Wednesday, August 20, 2008

Dumbo: Lost in the Woods - #1: A Table to Free Another Table

For a very long time, the demand and the supply had been there, but there was no worker to work on it.

The demand: our kitchen (well, the kitchen of the house we are renting in Pantai Acheh) could use an extra table, to house some of the electrical appliances (oven, electric kettle, etc.) and also the clutter of things that was occupying more than half the space atop the dining table. My wife had always wanted the dining table to be relatively free of stuffs, so it can be used for all sorts of things during non-meal time, such as tutoring her pupils (for free; she doesn't give tuition, in line with the education department's current policy), doing her homework, etc.

The supply: a couple of ex-pat former colleagues of my wife had left for us some polished timbers (Andy was into woodcraft) that they couldn't bring home with them to their country, and I had reckoned that these should be just enough to make a medium-sized table (the legs will be a bit short; but with casters added, it should be just about the right height).

The worker: I, procrastinator.


One fine day, with no work at hand, I decided to give it a go. Finally.

(Actually, a couple of week before that, I had been raring to go at it, but at that time I found - to my horror - that my miter-saw - a manual one - had broken. Argh!!!)

First of all, I prepared the legs:

The table requires four legs (just in case you have never counted the legs of your tables, or throughout your life, all your tables had been the avant-garde types with weird-shape funny-number legs). Without the miter saw, it was quite a challenge cutting them square (right-angled, I mean). At least, they can stand on their own, so it wasn't so bad:

Then, the short horizontal "thingy" (I'm not a real carpenter, I don't know what they are called):

And the long horizontal "thingy" (you will understand what these "thingies" are for later):

The short "thingies" are for holding the legs together. This is for one side of the table:

Notice from the above photo that I was using a third leg to help ensure the squareness of the assembly.

Then for the other side of the table (I used the first frame to help square out the second):

I don't pound nails. I find that erratic and somewhat "irrecoverable" (it's far more easy to remove a screw if you made a mistake). I drill, and I screw. No pun intended. :-)

The next picture is not part of the assembly process. I was just putting the legs on the table top (upside down) to get a picture of how it will end up:

Now, the long horizontal "thingies":

And then put on the table top:

I did not have enough polished timber to make another two "long horizontal thingies", so I used unpolished ones I bought at a local hardware store. These are for providing additional support to the table top, which, althogh quite thick and strong, is nonetheless just plywood:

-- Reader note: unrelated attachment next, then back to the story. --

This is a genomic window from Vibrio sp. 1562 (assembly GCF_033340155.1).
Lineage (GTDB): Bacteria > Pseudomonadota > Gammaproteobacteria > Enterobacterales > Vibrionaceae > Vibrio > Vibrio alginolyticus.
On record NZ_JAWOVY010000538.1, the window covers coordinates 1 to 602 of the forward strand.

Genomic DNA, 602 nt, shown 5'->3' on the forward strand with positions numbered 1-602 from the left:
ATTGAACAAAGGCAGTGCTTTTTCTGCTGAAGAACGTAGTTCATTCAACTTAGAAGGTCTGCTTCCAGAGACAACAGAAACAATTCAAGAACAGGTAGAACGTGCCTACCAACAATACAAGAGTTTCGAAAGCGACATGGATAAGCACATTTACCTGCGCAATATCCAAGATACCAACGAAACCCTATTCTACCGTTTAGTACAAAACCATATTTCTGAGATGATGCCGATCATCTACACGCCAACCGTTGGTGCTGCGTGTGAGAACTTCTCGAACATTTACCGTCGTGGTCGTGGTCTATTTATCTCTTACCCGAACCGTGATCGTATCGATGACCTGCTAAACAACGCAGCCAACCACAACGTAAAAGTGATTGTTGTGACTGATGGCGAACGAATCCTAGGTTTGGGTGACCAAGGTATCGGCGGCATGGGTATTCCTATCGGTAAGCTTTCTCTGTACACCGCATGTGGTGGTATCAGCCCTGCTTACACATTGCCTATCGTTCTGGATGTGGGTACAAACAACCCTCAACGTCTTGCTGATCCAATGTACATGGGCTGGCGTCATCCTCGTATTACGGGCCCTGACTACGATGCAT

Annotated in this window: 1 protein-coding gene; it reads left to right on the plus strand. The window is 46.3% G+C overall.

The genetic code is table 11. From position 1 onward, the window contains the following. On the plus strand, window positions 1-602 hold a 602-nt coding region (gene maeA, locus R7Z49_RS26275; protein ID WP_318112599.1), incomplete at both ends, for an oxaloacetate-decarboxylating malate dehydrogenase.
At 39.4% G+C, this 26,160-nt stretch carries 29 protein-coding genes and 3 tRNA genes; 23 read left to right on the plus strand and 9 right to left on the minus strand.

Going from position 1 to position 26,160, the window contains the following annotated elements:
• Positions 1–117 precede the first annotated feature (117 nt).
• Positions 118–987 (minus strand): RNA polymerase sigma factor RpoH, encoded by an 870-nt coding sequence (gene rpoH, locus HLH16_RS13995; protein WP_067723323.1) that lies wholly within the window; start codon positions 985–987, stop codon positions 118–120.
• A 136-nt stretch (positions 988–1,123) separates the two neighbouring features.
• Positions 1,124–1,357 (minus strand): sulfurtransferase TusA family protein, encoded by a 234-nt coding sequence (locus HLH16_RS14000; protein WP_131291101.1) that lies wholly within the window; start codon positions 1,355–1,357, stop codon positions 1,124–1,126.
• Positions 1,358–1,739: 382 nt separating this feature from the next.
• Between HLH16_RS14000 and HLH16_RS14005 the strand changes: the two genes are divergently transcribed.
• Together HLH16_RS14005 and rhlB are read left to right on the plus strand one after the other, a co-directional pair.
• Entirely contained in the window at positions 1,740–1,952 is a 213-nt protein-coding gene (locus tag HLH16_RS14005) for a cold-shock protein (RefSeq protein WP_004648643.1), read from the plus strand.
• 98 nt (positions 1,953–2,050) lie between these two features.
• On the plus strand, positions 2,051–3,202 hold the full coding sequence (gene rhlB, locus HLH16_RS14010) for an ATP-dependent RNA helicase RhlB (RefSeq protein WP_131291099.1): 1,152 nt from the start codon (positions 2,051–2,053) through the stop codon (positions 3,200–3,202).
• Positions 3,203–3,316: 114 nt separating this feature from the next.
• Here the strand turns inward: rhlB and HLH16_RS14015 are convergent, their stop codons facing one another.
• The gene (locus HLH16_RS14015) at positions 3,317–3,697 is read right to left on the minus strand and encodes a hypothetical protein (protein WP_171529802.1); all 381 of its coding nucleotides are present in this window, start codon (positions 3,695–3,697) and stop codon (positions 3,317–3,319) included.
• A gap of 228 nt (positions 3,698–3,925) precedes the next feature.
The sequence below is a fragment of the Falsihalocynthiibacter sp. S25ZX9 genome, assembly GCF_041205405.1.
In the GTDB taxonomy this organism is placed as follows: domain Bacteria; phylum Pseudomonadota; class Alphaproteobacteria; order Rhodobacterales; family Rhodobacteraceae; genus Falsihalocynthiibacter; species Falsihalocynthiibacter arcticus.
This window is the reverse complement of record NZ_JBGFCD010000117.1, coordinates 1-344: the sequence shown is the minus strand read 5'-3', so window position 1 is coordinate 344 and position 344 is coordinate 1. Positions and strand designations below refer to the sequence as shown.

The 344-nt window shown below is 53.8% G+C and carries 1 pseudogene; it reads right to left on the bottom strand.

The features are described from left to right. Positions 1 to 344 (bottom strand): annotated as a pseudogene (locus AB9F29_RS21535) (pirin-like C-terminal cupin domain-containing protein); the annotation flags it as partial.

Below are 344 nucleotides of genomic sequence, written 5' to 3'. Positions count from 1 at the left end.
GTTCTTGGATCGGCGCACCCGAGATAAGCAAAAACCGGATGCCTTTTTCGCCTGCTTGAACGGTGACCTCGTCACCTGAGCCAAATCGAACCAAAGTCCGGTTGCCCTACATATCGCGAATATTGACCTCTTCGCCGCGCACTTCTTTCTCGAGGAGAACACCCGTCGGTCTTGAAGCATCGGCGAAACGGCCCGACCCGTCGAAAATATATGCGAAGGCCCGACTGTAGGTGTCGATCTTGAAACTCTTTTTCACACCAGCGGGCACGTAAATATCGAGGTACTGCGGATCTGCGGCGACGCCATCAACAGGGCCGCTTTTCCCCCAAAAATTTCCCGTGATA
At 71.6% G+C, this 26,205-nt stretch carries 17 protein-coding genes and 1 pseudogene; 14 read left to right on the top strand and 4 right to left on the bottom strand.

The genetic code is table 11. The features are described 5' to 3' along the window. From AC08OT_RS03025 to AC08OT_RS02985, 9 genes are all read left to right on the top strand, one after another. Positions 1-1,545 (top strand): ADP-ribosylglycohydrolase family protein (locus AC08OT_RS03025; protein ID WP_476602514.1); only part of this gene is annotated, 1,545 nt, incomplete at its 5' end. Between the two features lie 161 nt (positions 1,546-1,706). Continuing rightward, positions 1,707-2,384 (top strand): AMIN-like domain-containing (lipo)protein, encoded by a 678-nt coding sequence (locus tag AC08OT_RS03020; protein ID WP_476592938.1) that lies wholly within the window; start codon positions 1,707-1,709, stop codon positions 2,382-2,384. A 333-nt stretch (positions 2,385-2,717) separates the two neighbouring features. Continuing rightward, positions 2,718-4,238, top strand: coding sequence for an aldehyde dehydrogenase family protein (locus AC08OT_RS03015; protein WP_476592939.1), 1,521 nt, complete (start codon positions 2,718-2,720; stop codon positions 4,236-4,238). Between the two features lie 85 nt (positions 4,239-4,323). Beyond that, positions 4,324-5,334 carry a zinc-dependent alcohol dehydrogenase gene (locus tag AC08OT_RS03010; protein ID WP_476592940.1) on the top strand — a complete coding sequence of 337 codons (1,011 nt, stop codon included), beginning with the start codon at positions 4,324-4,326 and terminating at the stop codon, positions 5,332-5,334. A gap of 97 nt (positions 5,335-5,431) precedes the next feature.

Add a caster (don't ever call it a wheel; it is not a wheel) to each leg:

And voilà! Almost done:

The last thing was to cut the corners (so it will not poke a child's eye or the vital part of a grown man with the right height) and to give it a rough polish (we decided not to paint it; maybe we will coat it with shellac later):

It looks real snug in that corner. Plus, there's a wall socket nearby for the intended electrical appliances:

There is an upgrade coming up - we want to make an additional rack out of those two horizontal "beams":

But that is for another day. Right now, we are just happy (my wife especially) that we finally have an additional table for free up the dining table. :-)


I suspect that one of my friends (you know who you are) is going to think of this saying when he first sees the title to this post: "A war to end all wars".

Don't say you didn't. ;-p

For me, I know of a death that ended all deaths... I shall forever love that man.

Dumbo @ Art - Chinese Seal #2: The Economy of Seal Carving

On the surface, seal carving may appear to be a moderately expensive hobby, with each stone costing upwards of RM 5 a piece (used to; must be much more expensive now, with the price of everything going up), and we are not even talking about the more expensive types of stone, such as tianhuang (田黄).

But the truth is, it is not an expensive hobby at all. After all, you can actually USE the end product. And it will further contribute to your other works of art (seals are typically used on Chinese brush paintings. That is, if you paint).

What's more, compared to watercolor (my other hobby, so to speak), if you spoil a piece of good watercolor board (upward of RM12 a piece some months ago), that's it: bye bye to the money spent; but if you are not happy with a seal, well, just sand away your mistake and start all over again. There is practically no way you can waste a piece of stone.


I have thus far made only one seal with my name. And to be honest, I wasn't happy with it. I had used a huge knife for the first time, and the crude outcome bore proof to how clumsily I handled the knife.

But I did not rework it immediately. I decided to just let it be until I feel in the mood to correct my mistake (haven't we all procrastinated on correcting some of our mistakes?).


One fine afternoon, I was finally in the mood. I had completed all my works at hand, and I was looking for something to spend the afternoon on. So, I decided to give that seal a new look.

It was originally done in yangwen (阳文, or zhuwen, 朱文), i.e., the characters are red (on the seal, the non-character parts are recessed); now, I decided it should be yinwen (阴文, or baiwen, 白文), i.e., the characters are white (on the seal, the characters are recessed).

Besides, I was still feeling a bit lazy. Yinwen (carving away the characters) is easier to do compared to yangwen (carving away the background).

And so, with not more than one hour of labor (I think), my seal - the only one that bears my name; but first name only, no family name - is given a brand new look, which I like much better (and may finally actually use):